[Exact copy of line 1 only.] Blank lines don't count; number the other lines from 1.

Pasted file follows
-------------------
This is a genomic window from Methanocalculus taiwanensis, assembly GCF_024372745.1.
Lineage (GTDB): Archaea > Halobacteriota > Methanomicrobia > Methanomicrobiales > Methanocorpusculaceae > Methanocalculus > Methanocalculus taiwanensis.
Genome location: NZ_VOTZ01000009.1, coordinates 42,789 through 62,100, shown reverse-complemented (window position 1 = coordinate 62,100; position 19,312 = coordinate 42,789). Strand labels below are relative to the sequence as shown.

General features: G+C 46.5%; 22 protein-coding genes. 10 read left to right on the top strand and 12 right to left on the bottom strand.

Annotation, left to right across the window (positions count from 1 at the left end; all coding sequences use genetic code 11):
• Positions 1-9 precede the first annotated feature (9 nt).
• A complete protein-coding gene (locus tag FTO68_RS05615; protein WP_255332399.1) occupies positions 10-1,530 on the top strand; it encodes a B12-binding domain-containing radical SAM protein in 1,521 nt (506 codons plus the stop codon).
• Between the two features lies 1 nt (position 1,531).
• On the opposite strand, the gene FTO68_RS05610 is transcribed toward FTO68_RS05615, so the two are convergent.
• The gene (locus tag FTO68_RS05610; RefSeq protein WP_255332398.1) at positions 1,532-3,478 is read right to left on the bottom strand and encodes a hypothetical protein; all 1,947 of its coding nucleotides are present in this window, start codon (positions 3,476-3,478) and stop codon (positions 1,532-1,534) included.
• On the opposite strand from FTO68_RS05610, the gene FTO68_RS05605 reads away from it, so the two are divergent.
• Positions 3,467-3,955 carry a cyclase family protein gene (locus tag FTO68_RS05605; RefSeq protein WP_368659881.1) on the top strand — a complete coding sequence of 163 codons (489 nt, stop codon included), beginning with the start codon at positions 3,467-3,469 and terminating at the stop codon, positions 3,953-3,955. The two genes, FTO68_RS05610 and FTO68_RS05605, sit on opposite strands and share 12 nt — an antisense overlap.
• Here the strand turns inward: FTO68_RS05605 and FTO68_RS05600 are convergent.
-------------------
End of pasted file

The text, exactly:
This is a genomic window from Methanocalculus taiwanensis, assembly GCF_024372745.1.